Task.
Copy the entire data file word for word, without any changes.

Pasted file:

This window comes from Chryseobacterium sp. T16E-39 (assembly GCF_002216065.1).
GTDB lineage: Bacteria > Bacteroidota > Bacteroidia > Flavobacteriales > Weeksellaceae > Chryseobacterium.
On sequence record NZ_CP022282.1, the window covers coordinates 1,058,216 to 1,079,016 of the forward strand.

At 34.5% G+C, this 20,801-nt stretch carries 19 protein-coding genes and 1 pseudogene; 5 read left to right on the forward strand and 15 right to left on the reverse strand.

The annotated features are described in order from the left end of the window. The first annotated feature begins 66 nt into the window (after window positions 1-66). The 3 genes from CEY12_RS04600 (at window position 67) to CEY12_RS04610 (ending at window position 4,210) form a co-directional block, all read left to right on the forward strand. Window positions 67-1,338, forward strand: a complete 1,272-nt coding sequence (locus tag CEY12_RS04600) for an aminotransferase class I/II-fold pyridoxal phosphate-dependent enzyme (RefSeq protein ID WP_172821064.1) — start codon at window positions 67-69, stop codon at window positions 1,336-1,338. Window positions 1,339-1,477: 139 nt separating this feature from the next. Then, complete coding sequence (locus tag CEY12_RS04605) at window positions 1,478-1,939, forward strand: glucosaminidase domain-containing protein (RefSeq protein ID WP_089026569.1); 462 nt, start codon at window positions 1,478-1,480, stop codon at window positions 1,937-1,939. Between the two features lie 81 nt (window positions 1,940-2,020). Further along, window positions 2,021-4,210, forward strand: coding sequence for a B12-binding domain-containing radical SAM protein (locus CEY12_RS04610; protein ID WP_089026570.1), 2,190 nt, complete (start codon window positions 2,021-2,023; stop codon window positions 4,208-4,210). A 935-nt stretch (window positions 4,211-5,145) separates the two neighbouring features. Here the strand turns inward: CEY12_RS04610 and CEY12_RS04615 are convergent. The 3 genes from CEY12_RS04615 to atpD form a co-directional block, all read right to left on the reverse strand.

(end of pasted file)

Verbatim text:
This window comes from Chryseobacterium sp. T16E-39 (assembly GCF_002216065.1).
GTDB lineage: Bacteria > Bacteroidota > Bacteroidia > Flavobacteriales > Weeksellaceae > Chryseobacterium.
On sequence record NZ_CP022282.1, the window covers coordinates 1,058,216 to 1,079,016 of the forward strand.

At 34.5% G+C, this 20,801-nt stretch carries 19 protein-coding genes and 1 pseudogene; 5 read left to right on the forward strand and 15 right to left on the reverse strand.

The annotated features are described in order from the left end of the window. The first annotated feature begins 66 nt into the window (after window positions 1-66). The 3 genes from CEY12_RS04600 (at window position 67) to CEY12_RS04610 (ending at window position 4,210) form a co-directional block, all read left to right on the forward strand. Window positions 67-1,338, forward strand: a complete 1,272-nt coding sequence (locus tag CEY12_RS04600) for an aminotransferase class I/II-fold pyridoxal phosphate-dependent enzyme (RefSeq protein ID WP_172821064.1) — start codon at window positions 67-69, stop codon at window positions 1,336-1,338. Window positions 1,339-1,477: 139 nt separating this feature from the next. Then, complete coding sequence (locus tag CEY12_RS04605) at window positions 1,478-1,939, forward strand: glucosaminidase domain-containing protein (RefSeq protein ID WP_089026569.1); 462 nt, start codon at window positions 1,478-1,480, stop codon at window positions 1,937-1,939. Between the two features lie 81 nt (window positions 1,940-2,020). Further along, window positions 2,021-4,210, forward strand: coding sequence for a B12-binding domain-containing radical SAM protein (locus CEY12_RS04610; protein ID WP_089026570.1), 2,190 nt, complete (start codon window positions 2,021-2,023; stop codon window positions 4,208-4,210). A 935-nt stretch (window positions 4,211-5,145) separates the two neighbouring features. Here the strand turns inward: CEY12_RS04610 and CEY12_RS04615 are convergent. The 3 genes from CEY12_RS04615 to atpD form a co-directional block, all read right to left on the reverse strand.